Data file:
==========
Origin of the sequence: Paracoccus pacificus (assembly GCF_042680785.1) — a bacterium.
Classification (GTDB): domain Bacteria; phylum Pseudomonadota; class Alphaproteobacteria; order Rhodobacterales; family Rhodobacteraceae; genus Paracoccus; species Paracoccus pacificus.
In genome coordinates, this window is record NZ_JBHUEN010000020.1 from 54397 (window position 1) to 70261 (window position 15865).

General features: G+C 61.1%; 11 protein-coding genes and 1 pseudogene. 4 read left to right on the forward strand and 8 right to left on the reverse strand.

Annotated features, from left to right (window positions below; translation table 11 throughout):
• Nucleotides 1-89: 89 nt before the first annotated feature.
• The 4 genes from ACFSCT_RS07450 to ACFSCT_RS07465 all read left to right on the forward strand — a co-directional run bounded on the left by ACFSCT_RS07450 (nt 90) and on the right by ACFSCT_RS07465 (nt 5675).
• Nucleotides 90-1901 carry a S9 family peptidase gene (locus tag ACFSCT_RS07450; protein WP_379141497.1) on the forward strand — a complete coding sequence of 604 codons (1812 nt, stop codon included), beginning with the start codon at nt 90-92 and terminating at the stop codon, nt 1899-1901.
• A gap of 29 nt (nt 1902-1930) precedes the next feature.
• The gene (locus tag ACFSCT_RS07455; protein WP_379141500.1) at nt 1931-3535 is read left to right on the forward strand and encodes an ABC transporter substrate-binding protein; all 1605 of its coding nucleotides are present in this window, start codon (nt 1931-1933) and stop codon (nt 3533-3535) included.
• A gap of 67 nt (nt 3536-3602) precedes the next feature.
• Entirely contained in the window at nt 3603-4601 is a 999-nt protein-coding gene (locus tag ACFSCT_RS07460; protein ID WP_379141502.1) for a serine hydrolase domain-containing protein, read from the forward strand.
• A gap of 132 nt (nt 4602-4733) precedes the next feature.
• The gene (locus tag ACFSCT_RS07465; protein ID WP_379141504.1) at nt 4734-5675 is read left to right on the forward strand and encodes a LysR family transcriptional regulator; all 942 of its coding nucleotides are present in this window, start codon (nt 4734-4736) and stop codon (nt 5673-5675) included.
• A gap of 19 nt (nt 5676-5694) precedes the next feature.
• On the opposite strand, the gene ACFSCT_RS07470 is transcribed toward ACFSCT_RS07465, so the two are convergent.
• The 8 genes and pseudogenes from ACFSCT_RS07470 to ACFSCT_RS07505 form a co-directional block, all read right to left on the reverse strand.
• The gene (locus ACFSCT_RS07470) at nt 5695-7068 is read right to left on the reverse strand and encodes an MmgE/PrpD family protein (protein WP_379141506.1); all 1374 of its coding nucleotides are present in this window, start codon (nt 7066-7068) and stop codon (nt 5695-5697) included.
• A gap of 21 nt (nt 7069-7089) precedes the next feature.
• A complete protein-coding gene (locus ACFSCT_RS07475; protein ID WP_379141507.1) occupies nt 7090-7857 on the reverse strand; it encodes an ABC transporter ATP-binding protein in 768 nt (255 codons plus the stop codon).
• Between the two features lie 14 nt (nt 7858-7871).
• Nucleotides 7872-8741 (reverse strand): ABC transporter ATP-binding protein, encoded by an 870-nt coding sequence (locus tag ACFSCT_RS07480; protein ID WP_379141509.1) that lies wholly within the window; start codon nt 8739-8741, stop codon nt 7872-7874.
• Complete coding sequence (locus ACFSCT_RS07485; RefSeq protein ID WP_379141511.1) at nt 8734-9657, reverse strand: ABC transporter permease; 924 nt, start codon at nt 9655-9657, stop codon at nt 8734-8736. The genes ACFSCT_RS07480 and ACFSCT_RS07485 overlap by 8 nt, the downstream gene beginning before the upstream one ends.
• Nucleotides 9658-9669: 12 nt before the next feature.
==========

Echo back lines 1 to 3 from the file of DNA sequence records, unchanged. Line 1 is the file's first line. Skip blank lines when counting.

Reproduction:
Origin of the sequence: Paracoccus pacificus (assembly GCF_042680785.1) — a bacterium.
Classification (GTDB): domain Bacteria; phylum Pseudomonadota; class Alphaproteobacteria; order Rhodobacterales; family Rhodobacteraceae; genus Paracoccus; species Paracoccus pacificus.
In genome coordinates, this window is record NZ_JBHUEN010000020.1 from 54397 (window position 1) to 70261 (window position 15865).